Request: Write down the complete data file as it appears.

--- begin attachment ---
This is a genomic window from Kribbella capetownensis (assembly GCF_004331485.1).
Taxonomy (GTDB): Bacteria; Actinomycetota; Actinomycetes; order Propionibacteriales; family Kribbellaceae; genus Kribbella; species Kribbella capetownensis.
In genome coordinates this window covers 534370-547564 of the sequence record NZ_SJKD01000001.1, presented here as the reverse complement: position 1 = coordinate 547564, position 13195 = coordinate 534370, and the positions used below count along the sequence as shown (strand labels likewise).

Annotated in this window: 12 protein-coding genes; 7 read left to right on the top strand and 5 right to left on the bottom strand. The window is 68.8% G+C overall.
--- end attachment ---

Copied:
This is a genomic window from Kribbella capetownensis (assembly GCF_004331485.1).
Taxonomy (GTDB): Bacteria; Actinomycetota; Actinomycetes; order Propionibacteriales; family Kribbellaceae; genus Kribbella; species Kribbella capetownensis.
In genome coordinates this window covers 534370-547564 of the sequence record NZ_SJKD01000001.1, presented here as the reverse complement: position 1 = coordinate 547564, position 13195 = coordinate 534370, and the positions used below count along the sequence as shown (strand labels likewise).

Annotated in this window: 12 protein-coding genes; 7 read left to right on the top strand and 5 right to left on the bottom strand. The window is 68.8% G+C overall.